You do not have to suffer from domestic abuse during lock-down…
This is the message from organisations across Liverpool today at the start of a campaign aimed at letting everyone know that even though we are in isolation, help is always available.
Liverpool City Council, Merseyside Police and others across the city have joined forces as part of the national #YouAreNotAlone campaign.
Each year more than 14,000 cases of domestic abuse are reported to Merseyside Police.
Latest reports to the council show there has been a 25 per cent increase in the number of reports of domestic violence in Liverpool during April.
However, experts working with victims fear many cases may be going unreported with people being unable to leave their homes and get away from their abuser.
Domestic abuse can take many forms from physical violence through to psychological and emotional manipulation.
It can be between partners, family members and even carers. Children can be victims of domestic abuse, either as secondary victims hearing and seeing abuse, or through being abused directly.
Liverpool City Council works with a range of organisations to provide support, advice and guidance to anyone who is suffering from domestic abuse.
This includes working with a network of safe havens across the city for those who need to escape an abusive partner.
These services are continuing throughout lockdown and the council and its partners say there is no need for anyone to suffer in silence.
They are also calling on family members, friends and community members who suspect someone is the victim of domestic abuse, to take action and let someone know.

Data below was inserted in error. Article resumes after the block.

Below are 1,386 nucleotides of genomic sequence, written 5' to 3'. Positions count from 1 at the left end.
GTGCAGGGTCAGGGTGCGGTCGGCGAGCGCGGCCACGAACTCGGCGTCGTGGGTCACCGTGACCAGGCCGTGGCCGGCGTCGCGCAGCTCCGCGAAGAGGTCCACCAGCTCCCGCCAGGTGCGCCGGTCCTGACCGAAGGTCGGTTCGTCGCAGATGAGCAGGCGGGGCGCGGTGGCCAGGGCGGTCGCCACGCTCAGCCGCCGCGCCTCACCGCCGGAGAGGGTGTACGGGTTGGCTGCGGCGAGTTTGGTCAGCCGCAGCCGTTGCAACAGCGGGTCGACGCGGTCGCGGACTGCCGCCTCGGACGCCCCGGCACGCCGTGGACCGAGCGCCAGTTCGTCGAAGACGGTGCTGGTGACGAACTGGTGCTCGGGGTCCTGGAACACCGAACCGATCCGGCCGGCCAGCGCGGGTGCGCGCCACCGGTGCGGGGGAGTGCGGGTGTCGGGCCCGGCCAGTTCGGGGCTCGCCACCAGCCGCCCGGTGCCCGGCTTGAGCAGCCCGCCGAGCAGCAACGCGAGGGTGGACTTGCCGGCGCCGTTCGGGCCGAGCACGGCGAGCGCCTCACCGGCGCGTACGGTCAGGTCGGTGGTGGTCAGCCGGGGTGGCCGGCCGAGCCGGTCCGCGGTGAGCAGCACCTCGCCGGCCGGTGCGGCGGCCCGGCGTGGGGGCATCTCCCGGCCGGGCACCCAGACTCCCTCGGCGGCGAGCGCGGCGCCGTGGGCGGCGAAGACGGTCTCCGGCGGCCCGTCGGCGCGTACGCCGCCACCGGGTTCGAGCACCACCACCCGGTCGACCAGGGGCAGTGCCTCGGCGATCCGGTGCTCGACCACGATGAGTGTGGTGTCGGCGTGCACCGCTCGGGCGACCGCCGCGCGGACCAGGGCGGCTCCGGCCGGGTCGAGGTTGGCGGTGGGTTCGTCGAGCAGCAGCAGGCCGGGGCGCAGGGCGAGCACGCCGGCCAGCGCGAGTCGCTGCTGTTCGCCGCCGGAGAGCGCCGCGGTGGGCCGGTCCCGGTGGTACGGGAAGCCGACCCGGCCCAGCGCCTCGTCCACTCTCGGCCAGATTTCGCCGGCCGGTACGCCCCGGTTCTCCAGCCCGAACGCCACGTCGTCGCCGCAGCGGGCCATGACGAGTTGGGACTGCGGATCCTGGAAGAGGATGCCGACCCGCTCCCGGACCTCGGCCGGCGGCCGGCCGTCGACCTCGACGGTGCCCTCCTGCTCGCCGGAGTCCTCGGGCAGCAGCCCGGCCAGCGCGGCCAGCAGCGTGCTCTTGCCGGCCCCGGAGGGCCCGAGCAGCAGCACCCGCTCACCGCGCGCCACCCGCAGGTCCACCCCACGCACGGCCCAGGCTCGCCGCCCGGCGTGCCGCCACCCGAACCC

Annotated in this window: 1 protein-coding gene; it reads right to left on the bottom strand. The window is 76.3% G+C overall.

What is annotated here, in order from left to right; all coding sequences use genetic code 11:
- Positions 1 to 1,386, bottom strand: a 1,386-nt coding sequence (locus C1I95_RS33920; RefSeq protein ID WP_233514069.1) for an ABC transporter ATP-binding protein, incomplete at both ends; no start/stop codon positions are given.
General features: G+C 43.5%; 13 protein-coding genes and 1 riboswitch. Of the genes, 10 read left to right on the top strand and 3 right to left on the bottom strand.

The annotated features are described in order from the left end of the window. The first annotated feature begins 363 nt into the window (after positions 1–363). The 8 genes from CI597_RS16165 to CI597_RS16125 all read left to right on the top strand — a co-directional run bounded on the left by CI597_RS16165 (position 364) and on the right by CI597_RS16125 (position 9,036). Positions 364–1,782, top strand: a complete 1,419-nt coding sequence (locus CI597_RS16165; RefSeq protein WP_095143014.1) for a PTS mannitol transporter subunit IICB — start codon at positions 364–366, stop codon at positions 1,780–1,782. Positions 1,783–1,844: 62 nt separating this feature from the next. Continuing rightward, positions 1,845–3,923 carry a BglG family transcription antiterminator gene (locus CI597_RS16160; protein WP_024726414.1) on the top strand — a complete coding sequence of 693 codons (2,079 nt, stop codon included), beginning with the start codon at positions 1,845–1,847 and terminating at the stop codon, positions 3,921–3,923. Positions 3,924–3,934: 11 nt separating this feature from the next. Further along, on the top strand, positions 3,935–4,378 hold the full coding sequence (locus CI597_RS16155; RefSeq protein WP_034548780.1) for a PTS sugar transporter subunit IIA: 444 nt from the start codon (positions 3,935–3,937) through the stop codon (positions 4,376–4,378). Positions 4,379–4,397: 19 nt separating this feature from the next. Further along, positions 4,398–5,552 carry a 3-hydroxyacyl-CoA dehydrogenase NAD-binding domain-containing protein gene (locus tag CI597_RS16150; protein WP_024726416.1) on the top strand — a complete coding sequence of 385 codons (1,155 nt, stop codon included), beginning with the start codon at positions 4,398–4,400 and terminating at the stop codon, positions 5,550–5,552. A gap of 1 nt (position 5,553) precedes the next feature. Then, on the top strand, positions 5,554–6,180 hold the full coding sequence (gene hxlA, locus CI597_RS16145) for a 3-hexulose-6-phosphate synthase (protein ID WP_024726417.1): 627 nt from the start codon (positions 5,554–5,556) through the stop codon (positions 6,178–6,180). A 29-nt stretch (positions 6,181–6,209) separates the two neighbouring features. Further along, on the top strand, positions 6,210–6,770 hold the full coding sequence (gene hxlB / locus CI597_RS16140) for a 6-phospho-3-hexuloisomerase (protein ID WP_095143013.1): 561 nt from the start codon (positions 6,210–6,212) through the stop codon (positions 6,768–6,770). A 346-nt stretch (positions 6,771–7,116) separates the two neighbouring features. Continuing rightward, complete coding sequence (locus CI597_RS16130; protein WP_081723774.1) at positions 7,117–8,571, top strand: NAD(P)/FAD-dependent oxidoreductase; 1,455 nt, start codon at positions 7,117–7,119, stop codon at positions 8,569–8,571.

A directory of local organisations that can provide help is available through Liverpool City Council Early Help Directory: ehd.liverpool.gov.uk
Or you can call:
- Liverpool Domestic Abuse Services – 0151 263 7474
- South Liverpool Domestic Services – 0151 494 2222
- Savera UK (honour-based abuse and harmful practice specialist) – 0800 107 0726
- National Domestic Abuse 24-hour Support Helpline: 0808 2000 247
- RESPECT National Helpline, perpetrators (9am to 5pm) 0808 802 4040
In an emergency, people who feel they are in immediate danger can call 999. There is also a text 999 service to use in an emergency.
For non-urgent information, people can also contact @CrimestoppersUK, anonymously on 0800 555 111.
Mayor of Liverpool Joe Anderson said: “To anyone out there who is struggling with an abusive partner, please make contact with us and we will get you the help you need to get you out of the situation you find yourself in.”
Liverpool City Council’s Cabinet Member for Communities Cllr Liz Parsons said: “Because of coronavirus I am at home self-isolating to stay safe, but if home is not a safe place for you then we want you to know that you are not alone.
“If you are suffering from any form of abuse, it’s never ok. and you do not have to stay at home if it is not safe to be there.
“We want you to know that we are here to help, so please talk to us.”
Detective Superintendent Sue Coombs of Merseyside Police said: “Protecting our most vulnerable communities is one of the force’s priorities, and we realise that being able to support and advise victims of domestic abuse has never been more important than it is now.
“I want people to feel reassured that, despite the current uncertainties, our work continues as normal and our officers will continue to investigate allegations and support victims.
“We are working closely with local domestic support organisations and charities to ensure that services and ongoing support are available to anyone who needs it during the lockdown period, including access to refuges.”
Annie (not her real name) suffered at the hands of an abusive partner for two years before seeking help.
She said: “My partner was the nicest, kindest person ever at first but then the anger started to show. He became very intimidating, shouting at me and coming right up to me. It got worse because he physically attacked me.
“I should have left straight away but he was sorry and said he would change but he didn’t, it got worse.”
“I decided to seek help and got him to leave and while it’s been a difficult time, life is better now.” “To anyone who is suffering, please speak to someone and the sooner you do it the better. You are not alone.”